Becoming a Mensch

Perhaps reflecting some underlying concern American parents have about our methods of child-rearing, every few years a new book appears extolling the virtues of a different ethnic or cultural approach.  Over the past decade we have had Amy Chua’s “Battle Hymn of the Tiger Mother” and Pamela Druckerman’s “Bringing Up Bebe.”  Added to the list now is Marjorie Ingall’s “Mamaleh Knows Best, What Jewish Mothers Do to Raise Successful, Creative, Empathetic, Independent Children.”

Chua attributes the impressive number of math and music prodigies the Chinese produce to their model of parenting, which includes coercive strictness, punishment and shaming.  She asserts that Western parents are too worried about their children’s self-esteem while Chinese parents demand perfect grades.  Chinese parents believe their children owe them everything and need to repay them by obeying them and making them proud.  The parents believe they know what is best for their children and override all of their children’s own desires and preferences.

Druckerman writes about the “superior” French parents she came to know while living in France, and observes that even good parents are not at the constant service of their children without feeling guilty about it.  She describes the French as thinking of themselves as educating, rather than disciplining their children, believing that babies are taught to wait by not picking them up at night when they cry and limiting snacks.  She agrees with the French belief that American parents lack authority, and that anything goes.

Ingall, a writer for Tablet Magazine and a former parenting columnist for The Forward is not offering a “how to” guide of parenting.  Rather she offers a description of the ideals that she believes have helped Jewish parents – particularly mothers as the historically dominant figure – raise children who are successful, creative, empathetic and independent.  This is a somewhat different image than the one that has gained currency from the work of comedians and novelists such as Woody Allen and Philip Roth, and the heritage of borscht belt comedy that has become part of pop culture.  That picture has been of an over-protective mother promoting guilt and raising neurotic, anxiety ridden children.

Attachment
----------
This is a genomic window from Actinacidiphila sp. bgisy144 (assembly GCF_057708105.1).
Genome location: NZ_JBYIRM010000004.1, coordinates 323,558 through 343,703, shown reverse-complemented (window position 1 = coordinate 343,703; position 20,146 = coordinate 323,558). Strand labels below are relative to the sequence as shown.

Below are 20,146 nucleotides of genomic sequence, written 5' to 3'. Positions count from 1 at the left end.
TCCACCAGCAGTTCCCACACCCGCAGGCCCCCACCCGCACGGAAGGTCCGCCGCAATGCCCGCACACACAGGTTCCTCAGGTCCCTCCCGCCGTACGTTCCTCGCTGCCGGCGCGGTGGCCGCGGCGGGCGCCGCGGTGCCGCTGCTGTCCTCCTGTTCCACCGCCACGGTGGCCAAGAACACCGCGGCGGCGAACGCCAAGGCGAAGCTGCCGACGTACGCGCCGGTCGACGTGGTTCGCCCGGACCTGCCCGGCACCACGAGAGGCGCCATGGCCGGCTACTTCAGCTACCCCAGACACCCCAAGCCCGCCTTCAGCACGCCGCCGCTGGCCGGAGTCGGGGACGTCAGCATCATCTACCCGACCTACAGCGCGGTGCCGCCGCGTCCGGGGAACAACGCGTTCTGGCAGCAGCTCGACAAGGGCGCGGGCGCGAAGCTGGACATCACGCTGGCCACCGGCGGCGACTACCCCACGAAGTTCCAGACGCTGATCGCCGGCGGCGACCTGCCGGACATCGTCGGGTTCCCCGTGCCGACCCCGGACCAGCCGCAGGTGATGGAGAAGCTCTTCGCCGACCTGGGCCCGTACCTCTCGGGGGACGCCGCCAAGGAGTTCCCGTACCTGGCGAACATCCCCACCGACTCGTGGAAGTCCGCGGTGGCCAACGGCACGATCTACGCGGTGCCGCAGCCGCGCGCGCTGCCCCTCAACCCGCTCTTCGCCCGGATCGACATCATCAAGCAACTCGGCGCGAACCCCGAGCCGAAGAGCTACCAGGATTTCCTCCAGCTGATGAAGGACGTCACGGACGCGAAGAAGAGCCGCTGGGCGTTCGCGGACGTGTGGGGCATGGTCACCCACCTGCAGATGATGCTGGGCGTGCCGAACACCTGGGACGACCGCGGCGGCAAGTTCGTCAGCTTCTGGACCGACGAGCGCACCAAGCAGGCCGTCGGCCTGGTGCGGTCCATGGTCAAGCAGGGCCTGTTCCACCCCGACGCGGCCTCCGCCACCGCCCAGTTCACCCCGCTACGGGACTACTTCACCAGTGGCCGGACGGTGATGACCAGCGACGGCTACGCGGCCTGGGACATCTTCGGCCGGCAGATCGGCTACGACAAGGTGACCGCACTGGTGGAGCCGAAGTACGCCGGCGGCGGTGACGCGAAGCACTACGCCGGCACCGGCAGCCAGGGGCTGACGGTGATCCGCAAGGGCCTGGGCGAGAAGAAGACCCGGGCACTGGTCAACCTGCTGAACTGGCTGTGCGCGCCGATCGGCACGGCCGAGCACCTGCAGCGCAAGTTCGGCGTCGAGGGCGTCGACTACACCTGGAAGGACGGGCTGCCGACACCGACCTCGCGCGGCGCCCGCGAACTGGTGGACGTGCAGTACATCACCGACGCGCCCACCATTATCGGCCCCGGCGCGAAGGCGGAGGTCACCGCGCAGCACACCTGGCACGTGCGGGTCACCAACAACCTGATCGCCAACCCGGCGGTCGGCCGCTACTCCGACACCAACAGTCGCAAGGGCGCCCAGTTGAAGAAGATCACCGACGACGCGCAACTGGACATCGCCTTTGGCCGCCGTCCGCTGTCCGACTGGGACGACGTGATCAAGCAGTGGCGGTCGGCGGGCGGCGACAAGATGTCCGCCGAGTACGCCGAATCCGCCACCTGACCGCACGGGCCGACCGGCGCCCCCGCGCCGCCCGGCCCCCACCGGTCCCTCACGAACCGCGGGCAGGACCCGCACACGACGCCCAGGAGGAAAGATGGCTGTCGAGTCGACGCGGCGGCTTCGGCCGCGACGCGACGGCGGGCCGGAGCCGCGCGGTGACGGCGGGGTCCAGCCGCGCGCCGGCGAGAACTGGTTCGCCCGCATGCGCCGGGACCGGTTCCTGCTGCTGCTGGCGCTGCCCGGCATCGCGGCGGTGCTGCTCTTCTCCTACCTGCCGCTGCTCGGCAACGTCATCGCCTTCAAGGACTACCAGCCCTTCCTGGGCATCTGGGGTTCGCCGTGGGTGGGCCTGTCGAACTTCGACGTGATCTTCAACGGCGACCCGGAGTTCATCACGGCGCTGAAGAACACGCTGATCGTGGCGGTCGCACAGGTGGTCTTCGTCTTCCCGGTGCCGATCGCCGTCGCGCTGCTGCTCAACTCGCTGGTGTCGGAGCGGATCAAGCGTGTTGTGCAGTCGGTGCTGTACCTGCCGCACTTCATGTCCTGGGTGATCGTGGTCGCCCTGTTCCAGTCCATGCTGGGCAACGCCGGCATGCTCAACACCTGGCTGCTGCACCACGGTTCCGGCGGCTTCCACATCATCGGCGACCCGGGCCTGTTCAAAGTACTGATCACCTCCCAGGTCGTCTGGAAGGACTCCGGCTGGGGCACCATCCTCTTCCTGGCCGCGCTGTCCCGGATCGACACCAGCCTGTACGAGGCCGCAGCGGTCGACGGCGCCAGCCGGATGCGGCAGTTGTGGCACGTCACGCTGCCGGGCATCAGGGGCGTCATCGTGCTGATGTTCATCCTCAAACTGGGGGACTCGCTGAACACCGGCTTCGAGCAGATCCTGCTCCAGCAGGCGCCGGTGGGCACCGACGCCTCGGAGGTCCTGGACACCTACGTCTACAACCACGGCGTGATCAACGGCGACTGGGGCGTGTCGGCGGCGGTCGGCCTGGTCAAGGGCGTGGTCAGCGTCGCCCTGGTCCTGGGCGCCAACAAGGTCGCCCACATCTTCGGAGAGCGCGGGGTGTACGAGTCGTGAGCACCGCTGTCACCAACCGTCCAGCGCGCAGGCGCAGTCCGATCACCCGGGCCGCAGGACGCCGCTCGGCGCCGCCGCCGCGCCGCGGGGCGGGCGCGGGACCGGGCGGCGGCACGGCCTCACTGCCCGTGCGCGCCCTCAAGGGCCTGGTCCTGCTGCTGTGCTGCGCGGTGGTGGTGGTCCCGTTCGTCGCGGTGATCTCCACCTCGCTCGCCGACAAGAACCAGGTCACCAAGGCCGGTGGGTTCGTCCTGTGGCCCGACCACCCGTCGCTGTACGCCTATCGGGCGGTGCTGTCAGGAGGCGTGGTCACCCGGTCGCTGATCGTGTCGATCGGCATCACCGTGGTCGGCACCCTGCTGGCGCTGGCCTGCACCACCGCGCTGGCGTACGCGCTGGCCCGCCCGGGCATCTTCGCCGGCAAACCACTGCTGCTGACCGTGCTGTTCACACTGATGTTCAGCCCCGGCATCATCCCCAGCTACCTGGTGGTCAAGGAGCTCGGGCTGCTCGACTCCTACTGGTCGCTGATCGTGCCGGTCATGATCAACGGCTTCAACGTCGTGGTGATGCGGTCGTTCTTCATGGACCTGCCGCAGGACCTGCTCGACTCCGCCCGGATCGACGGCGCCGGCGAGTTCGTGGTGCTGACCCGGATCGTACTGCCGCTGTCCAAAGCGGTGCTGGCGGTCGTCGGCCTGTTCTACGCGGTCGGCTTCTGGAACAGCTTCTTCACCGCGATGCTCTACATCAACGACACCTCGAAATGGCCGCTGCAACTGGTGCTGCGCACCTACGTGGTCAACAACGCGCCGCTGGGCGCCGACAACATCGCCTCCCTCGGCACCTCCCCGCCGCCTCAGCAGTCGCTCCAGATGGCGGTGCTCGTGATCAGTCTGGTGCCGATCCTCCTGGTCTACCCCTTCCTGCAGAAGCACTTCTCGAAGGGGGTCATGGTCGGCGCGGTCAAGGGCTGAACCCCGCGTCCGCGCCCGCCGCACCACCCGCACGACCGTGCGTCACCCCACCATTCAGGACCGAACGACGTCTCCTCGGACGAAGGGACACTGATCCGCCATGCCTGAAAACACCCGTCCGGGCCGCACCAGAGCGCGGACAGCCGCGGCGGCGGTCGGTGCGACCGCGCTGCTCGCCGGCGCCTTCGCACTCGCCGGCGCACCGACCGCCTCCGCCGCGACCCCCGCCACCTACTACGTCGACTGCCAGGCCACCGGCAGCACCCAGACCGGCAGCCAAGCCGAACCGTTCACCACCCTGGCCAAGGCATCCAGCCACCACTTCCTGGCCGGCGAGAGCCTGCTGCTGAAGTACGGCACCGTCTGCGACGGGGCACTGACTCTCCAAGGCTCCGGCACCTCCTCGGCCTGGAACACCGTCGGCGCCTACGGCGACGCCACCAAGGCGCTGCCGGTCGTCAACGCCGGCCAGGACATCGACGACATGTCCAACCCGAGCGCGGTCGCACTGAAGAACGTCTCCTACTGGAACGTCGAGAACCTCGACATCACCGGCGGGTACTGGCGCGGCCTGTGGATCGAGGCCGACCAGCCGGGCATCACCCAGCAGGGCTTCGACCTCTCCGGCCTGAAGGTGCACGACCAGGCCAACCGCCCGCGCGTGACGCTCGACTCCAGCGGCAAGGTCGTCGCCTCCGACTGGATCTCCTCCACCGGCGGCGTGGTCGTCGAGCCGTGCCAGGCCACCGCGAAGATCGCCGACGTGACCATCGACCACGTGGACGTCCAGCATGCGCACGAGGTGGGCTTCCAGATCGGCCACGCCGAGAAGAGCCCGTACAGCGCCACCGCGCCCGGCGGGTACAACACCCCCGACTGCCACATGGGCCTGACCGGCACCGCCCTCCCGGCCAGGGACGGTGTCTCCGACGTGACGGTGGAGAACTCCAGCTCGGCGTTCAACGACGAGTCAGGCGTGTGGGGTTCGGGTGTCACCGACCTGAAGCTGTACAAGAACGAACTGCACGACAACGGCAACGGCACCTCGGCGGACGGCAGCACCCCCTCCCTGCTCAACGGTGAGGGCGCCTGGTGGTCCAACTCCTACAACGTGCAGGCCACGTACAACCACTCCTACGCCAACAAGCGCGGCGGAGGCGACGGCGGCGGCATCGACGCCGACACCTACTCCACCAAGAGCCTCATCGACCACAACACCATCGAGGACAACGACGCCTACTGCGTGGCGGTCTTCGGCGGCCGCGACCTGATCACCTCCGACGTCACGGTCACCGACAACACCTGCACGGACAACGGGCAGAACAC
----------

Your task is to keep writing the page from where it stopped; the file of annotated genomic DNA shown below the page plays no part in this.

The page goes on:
Instead, Ingall’s points to traditional values coming from their history, culture and religion that Jewish parents impart to their children.  In particular she cites the practice of bar mitzvah at age thirteen which points to the assertion of independence and taking responsibility for oneself before the community.  She believes that Jewish parenting has been about guiding children to gain the self-control, self-motivation and sense of responsibility they will need to be successful and to face the consequences when they don’t.  She also cites a tradition of questioning authority ingrained in religious texts which encourages thinking for oneself as well as a love of learning rooted in the value placed on education. 

The sensibilities Ingall’s describes are perhaps best portrayed by the writer Calvin Trillin in his essay “Messages from My Father.”  He writes that what most has remained with him is his father’s injunction, “You might as well be a mensch.”  Mensch, which means person or human being, takes on in Yiddish the meaning of a real human being – someone who does the right thing. 

In a real sense the different approaches to child-rearing of many cultures has had the goal of raising a “mensch” embedded in their traditional practices.  The point that gets misses, however, is that these practices are specific to their cultural context and are not always easily transferrable to other settings.  A good example, if anyone has seen it, is “Fiddler on the Roof,” with its depiction of traditional family organization which begins to break down in the face of different ideas and new freedoms.

Children are raised to succeed in a particular society and culture.  Our American culture prizes individualism and success.  It is a competitive society with a focus on individual success rather than on community responsibility.  As in other cultures described, traditional child-rearing practices in this country were quite different than they are today and expressed different values.

The challenge for parents today is to impart their own values to their children in the face of the many social pressures that confront them.  There are different ways to help a child become a “mensch.”